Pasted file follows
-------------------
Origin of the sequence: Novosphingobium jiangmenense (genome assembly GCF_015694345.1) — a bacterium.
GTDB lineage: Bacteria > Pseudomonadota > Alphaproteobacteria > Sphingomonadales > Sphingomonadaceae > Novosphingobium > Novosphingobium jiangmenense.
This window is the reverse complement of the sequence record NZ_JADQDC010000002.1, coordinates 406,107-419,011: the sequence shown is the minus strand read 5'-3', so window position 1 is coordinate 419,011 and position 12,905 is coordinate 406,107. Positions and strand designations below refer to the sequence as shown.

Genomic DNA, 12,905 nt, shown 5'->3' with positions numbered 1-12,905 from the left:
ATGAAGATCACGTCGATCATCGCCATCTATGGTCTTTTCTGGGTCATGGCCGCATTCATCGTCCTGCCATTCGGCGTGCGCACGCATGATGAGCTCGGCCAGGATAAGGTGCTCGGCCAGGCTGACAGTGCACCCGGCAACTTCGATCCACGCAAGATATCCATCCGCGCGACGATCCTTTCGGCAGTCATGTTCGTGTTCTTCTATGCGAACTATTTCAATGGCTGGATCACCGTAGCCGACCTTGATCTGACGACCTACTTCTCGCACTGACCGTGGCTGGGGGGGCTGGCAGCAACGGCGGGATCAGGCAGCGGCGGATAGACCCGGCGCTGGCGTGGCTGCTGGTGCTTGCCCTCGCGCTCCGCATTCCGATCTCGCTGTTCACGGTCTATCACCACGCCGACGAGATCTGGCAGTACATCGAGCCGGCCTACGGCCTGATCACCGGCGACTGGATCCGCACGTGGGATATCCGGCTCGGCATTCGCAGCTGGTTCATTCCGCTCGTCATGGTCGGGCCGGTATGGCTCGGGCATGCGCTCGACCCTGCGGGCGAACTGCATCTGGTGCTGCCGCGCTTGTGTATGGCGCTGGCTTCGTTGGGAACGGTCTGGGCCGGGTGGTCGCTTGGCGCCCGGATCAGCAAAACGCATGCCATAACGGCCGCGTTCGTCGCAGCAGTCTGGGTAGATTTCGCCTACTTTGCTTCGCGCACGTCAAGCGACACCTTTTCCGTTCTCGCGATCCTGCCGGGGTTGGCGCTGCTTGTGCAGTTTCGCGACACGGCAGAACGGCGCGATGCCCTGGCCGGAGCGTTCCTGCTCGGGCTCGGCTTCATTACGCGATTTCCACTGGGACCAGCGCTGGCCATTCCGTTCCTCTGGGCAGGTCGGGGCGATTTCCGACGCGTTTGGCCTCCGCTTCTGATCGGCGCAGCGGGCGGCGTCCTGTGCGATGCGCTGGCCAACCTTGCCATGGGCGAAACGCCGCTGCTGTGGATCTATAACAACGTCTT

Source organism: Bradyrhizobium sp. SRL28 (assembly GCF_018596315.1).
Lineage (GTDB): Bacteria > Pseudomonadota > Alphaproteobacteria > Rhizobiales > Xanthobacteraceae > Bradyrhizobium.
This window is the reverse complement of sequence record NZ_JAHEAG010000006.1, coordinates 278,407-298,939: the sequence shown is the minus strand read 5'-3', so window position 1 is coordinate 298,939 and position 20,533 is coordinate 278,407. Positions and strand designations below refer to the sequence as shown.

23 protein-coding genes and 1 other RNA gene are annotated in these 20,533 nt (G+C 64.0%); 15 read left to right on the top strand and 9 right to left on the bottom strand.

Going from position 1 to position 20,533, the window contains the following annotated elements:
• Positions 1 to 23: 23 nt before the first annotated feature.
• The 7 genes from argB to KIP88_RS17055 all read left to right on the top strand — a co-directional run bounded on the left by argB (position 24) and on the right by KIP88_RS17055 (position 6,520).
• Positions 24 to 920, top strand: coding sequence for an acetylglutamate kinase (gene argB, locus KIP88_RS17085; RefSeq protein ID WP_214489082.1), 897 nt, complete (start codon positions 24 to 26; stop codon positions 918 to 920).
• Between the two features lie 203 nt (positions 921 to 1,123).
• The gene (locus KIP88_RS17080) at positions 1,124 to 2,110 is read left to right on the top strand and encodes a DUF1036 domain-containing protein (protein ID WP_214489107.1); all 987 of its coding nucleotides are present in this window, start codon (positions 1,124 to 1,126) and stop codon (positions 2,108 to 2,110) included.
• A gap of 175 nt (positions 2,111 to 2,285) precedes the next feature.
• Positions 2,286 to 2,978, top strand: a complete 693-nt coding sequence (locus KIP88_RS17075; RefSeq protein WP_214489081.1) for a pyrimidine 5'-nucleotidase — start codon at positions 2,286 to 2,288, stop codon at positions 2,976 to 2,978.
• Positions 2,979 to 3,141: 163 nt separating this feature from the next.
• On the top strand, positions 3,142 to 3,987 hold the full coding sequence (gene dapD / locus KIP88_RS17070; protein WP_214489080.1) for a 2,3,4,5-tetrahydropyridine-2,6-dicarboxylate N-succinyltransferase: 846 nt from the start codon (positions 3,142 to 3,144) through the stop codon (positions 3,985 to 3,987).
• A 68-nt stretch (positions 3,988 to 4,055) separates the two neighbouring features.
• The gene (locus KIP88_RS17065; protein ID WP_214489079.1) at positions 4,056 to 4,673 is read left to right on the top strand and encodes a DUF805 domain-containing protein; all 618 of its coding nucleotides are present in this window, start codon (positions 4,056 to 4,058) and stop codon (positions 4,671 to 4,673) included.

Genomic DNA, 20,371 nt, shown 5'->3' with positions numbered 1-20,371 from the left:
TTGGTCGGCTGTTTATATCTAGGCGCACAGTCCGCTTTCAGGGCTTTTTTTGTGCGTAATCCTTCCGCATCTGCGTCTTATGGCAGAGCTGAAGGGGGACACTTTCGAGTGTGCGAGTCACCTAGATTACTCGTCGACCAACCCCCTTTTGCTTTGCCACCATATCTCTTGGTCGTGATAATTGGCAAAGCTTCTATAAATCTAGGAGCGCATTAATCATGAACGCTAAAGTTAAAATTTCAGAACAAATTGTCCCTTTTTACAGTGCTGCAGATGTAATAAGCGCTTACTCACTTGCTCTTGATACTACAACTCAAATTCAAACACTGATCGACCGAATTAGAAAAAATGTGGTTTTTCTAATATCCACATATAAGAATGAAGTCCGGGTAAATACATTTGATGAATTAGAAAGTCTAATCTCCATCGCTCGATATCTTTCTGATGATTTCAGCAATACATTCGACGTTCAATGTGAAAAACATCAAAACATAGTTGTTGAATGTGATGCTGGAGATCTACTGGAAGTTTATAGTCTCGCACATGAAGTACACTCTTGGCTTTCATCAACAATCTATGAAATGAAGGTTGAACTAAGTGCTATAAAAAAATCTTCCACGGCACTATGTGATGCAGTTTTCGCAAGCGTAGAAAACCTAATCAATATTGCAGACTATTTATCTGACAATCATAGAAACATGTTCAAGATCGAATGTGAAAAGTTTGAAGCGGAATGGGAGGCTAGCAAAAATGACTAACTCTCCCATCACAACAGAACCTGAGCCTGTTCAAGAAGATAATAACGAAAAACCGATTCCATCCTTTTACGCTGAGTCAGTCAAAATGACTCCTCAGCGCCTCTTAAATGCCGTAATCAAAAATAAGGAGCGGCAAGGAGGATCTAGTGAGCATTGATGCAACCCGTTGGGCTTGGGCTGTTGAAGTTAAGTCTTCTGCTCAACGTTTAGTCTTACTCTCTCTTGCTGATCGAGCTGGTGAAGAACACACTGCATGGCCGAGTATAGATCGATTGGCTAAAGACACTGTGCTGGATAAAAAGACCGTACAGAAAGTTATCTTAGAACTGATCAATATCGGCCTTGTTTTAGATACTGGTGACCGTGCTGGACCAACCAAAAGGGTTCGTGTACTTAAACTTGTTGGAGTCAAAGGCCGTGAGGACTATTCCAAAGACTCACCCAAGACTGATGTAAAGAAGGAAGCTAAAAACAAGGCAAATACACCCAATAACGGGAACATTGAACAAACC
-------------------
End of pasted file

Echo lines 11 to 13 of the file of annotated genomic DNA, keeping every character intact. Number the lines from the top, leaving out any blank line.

• Positions 1 to 23: 23 nt before the first annotated feature.
• The 7 genes from argB to KIP88_RS17055 all read left to right on the top strand — a co-directional run bounded on the left by argB (position 24) and on the right by KIP88_RS17055 (position 6,520).
• Positions 24 to 920, top strand: coding sequence for an acetylglutamate kinase (gene argB, locus KIP88_RS17085; RefSeq protein ID WP_214489082.1), 897 nt, complete (start codon positions 24 to 26; stop codon positions 918 to 920).